On June 24, 2013, the Supreme Court of the United States decided the case of Fisher v. University of Texas at Austin, 11-345. The case involved Abigail Noel Fisher, who sued the University of Texas after her college application was rejected. She claimed her application was rejected because she is white and that she was being treated differently than some less-qualified minority students who were accepted.
On the website for the University of Texas at Austin, the Office of Admissions lists its mission:
On the six-month anniversary of the senseless tragedy at Sandy Hook Elementary School in Newtown, CT, the United States Congress has still failed to pass any gun safety legislation.
Most Americans have a healthy sense of skepticism about data collection and surveillance, and hold varying degrees of trust in institutions to responsibly use their personal information.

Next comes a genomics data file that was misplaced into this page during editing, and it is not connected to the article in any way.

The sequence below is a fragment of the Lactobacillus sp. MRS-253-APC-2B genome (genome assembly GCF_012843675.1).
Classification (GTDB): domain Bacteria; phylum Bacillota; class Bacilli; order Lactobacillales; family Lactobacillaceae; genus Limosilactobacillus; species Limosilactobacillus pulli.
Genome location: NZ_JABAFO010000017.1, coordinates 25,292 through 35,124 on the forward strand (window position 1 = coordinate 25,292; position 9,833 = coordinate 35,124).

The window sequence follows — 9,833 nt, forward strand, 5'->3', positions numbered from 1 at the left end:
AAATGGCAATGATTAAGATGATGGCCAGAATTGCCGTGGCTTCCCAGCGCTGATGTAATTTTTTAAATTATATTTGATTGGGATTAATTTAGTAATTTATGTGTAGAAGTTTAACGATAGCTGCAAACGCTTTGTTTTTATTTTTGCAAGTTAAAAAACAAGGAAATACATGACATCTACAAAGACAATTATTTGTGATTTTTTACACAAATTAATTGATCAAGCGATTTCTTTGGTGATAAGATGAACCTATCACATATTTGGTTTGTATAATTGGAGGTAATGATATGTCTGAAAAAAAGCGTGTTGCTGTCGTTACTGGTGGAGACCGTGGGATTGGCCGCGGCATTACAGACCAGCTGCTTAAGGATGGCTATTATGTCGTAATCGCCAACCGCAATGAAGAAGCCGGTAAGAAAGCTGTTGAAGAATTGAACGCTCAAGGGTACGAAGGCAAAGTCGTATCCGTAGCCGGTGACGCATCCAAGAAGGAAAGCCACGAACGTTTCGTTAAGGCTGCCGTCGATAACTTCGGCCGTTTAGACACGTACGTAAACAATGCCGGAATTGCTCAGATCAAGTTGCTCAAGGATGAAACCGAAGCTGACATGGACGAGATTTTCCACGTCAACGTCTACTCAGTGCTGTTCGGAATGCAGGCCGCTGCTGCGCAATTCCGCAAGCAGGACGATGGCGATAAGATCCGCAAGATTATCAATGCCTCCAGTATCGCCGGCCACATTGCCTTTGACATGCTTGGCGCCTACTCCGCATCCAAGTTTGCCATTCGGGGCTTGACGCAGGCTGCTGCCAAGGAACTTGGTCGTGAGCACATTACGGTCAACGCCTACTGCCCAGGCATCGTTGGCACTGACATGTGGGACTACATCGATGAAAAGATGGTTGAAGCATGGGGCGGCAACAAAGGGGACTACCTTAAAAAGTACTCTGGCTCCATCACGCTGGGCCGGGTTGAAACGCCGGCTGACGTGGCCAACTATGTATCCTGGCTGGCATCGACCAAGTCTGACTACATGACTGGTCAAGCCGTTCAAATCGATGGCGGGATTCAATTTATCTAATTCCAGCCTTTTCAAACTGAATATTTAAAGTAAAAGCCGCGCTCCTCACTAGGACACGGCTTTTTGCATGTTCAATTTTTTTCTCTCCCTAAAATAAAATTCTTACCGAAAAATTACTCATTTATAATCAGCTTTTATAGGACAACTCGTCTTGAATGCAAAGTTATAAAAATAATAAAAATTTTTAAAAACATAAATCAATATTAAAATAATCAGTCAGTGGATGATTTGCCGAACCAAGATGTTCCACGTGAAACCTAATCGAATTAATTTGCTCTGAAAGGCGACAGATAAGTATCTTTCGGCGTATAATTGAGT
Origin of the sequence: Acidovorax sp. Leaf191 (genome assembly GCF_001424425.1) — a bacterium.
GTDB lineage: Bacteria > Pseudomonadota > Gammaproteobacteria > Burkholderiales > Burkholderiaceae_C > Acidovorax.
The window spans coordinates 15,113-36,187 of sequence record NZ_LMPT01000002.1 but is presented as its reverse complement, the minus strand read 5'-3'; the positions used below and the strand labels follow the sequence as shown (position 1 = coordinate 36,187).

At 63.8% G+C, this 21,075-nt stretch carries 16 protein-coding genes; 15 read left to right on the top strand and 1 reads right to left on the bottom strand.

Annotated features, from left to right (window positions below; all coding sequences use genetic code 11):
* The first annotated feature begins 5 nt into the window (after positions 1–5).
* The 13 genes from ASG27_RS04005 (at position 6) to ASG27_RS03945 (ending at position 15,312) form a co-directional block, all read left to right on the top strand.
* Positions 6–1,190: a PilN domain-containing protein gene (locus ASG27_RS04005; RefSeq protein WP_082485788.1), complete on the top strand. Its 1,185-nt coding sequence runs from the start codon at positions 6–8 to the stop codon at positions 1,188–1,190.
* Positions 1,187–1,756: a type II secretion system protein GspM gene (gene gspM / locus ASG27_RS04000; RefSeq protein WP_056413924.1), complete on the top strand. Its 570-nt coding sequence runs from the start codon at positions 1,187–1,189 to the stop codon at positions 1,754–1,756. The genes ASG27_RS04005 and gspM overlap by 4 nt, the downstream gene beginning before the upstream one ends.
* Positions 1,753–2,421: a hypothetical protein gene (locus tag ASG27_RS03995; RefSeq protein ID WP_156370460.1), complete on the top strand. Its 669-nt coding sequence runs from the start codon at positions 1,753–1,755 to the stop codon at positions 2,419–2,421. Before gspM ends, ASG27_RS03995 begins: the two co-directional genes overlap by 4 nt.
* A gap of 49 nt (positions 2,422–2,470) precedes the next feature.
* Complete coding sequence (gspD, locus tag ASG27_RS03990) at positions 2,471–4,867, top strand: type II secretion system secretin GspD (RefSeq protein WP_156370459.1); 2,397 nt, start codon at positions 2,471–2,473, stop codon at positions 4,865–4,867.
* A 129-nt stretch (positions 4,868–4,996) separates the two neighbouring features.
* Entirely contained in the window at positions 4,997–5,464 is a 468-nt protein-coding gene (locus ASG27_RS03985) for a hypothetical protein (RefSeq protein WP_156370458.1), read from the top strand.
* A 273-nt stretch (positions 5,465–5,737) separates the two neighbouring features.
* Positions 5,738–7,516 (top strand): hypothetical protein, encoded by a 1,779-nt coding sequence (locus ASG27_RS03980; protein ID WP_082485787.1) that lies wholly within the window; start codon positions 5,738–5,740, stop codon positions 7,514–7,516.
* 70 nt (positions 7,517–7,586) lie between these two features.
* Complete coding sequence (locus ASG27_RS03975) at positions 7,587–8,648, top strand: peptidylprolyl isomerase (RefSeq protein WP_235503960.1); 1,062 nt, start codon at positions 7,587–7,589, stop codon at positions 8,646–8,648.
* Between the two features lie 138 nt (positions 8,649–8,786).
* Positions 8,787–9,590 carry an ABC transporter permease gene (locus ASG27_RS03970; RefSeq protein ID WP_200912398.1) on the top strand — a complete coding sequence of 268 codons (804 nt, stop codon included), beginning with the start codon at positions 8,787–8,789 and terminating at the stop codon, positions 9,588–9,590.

If you’re familiar with the classic tale, Nineteen Eighty-Four, by George Orwell, late breaking news stories of the past few days might have you asking, “What is the National Security Agency and why is the NSA collecting data about my telephone activity”? Self-centered egomaniacs might ask, “Who is Big Brother and what can he do for me”? Let’s answer some of these questions.
As is the case each late June/early July, we wait for the Supreme Court of the United States to issue decisions, before starting a well-deserved recess and ending another term. This year is no different. Whether young, old, or in between, we hurry up and wait for the Court to reconcile the law on matters that will impact the lives of many. Within the next few weeks, or perhaps days, rulings on cases related to marriage equality (Hollingsworth v. Perry and United States v. Windsor), voting rights (Shelby County v. Holder), and affirmative action (Fisher v.